September 09, 2015
The U.S. Nuclear Regulatory Commission announced its decision to prematurely terminate a long-term study on cancer risks related to U.S. nuclear facilities, including one in New Jersey, citing a lack of funding, time and resources.
In an NJ Spotlight article, Neil Sheehan, a spokesman for the NRC, said the remaining work on the yet-to-be-completed study, which was started five years ago, would take about 39 months and $8 million to complete.
An estimated $1.5 million has already been spent on the study, the NRC said.
Environmental group leaders, who pushed for the study, voiced anger over the decision to end it.
"What’s a child’s life worth?" asked Janet Tauro, a founding member of Grandmothers, Mothers and More for Energy Safety, a New Jersey group critical of the Oyster Creek nuclear plant in Ocean County, New Jersey, which was part of the study.
Oyster Creek, the oldest operating commercial nuclear unit in the United States, has been the source of numerous releases of radiation into the air in recent years as well as groundwater contamination, according to NJ Spotlight.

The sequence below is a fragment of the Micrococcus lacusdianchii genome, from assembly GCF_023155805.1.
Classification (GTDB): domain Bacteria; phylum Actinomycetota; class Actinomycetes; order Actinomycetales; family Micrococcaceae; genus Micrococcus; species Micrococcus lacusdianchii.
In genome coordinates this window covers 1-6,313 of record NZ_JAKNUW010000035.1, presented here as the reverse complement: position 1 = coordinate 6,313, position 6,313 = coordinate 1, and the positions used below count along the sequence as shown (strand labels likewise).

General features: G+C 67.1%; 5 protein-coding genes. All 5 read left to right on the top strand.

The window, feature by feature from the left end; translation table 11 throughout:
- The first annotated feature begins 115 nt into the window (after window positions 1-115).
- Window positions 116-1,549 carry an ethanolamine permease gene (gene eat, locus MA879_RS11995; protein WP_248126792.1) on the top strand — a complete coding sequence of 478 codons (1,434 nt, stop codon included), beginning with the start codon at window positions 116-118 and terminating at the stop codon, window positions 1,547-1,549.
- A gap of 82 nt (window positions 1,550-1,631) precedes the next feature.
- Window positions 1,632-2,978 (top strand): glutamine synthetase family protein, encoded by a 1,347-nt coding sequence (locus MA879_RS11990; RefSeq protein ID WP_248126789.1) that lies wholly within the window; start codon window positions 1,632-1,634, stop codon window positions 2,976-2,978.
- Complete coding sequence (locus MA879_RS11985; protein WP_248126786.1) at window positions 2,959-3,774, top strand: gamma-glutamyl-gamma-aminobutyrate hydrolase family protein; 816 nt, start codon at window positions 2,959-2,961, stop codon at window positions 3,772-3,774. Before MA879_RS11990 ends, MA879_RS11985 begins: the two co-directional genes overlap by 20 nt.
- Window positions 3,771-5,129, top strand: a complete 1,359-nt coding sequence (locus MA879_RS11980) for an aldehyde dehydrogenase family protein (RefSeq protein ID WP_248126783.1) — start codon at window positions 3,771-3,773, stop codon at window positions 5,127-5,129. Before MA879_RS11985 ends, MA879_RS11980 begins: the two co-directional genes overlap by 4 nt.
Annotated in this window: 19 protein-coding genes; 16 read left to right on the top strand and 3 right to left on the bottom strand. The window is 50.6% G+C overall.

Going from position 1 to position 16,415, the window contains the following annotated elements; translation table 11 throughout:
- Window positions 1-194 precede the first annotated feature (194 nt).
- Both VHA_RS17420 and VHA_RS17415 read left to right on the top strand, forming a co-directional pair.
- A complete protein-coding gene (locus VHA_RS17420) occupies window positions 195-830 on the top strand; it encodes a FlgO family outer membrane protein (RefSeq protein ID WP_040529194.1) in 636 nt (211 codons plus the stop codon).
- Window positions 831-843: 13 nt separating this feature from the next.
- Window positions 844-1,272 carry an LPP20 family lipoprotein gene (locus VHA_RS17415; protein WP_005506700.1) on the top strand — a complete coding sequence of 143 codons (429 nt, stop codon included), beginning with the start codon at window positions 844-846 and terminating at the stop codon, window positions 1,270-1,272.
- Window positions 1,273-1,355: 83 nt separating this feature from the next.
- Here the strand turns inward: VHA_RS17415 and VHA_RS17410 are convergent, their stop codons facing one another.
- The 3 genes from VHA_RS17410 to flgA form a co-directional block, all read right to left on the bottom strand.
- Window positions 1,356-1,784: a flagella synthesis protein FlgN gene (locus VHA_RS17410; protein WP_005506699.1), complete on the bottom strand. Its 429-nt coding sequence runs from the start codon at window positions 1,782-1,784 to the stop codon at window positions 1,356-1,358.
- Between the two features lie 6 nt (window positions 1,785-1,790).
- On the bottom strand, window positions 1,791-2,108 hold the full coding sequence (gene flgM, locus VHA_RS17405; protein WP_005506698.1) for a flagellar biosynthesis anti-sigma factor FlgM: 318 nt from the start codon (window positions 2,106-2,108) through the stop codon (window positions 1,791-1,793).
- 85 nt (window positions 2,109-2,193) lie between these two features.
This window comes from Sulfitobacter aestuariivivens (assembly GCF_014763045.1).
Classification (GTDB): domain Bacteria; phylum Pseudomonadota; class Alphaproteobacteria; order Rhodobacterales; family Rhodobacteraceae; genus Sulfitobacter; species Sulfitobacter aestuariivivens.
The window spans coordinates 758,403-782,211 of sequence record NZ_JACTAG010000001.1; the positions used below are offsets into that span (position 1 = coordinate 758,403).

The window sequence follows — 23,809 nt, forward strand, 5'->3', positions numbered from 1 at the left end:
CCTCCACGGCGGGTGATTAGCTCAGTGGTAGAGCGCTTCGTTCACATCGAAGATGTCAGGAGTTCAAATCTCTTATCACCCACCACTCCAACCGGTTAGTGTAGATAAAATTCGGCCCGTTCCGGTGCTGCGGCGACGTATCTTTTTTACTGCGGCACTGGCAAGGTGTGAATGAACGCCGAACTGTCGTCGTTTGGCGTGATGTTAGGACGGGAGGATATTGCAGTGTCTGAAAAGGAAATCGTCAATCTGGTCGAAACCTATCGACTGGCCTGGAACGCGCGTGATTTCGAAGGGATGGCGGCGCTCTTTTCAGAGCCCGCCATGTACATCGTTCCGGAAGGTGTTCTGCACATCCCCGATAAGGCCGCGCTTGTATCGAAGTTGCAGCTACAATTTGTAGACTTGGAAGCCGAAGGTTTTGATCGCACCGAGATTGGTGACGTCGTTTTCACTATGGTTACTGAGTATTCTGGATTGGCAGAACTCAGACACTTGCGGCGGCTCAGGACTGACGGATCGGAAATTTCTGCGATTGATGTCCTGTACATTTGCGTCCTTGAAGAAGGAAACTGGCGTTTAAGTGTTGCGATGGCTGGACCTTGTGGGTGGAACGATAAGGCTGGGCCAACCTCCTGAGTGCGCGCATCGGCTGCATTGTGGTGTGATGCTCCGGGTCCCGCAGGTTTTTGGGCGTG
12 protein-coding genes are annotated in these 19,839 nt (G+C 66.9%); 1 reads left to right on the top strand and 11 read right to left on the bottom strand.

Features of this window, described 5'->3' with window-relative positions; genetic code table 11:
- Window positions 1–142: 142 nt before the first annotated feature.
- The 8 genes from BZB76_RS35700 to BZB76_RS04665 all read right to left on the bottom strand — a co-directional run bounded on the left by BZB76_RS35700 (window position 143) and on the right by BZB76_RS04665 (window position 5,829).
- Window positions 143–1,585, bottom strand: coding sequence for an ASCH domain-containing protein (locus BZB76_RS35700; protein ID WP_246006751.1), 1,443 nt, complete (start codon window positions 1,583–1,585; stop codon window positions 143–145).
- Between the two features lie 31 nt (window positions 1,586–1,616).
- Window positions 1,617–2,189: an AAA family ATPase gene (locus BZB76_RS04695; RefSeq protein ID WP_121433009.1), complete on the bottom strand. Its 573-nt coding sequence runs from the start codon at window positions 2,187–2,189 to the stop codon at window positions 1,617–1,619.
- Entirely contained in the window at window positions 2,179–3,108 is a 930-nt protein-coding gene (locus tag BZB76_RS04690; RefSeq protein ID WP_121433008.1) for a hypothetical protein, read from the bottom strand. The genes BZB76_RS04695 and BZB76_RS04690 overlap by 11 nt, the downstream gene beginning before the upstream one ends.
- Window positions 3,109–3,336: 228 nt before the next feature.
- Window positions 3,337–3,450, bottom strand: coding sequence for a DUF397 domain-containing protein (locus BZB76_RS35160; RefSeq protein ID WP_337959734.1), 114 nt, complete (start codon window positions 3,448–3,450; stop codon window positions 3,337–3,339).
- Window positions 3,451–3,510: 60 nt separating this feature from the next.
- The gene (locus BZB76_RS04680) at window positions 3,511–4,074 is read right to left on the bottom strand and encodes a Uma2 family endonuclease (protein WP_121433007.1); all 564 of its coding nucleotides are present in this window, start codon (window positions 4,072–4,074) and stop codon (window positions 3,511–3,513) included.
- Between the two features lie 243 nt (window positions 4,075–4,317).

The plant is scheduled to halt operation by 2019 under an agreement with the Christie administration.
Despite the termination of the study, NRC officials told NJ Spotlight reporter Tom Johnson the agency will continue to monitor the plants’ compliance with requirements limiting radiation releases from routine operations and will continue to conduct analysis of environmental samples from near the plants.
An NRC official also noted that previous research on U.S. nuclear plants found that the highest offsite dose to an exposed member of the public living near a site is generally less than 1 percent of the amount of radiation the average citizen encounters in a year from all background and medical sources.
Read the full NJ Spotlight article here.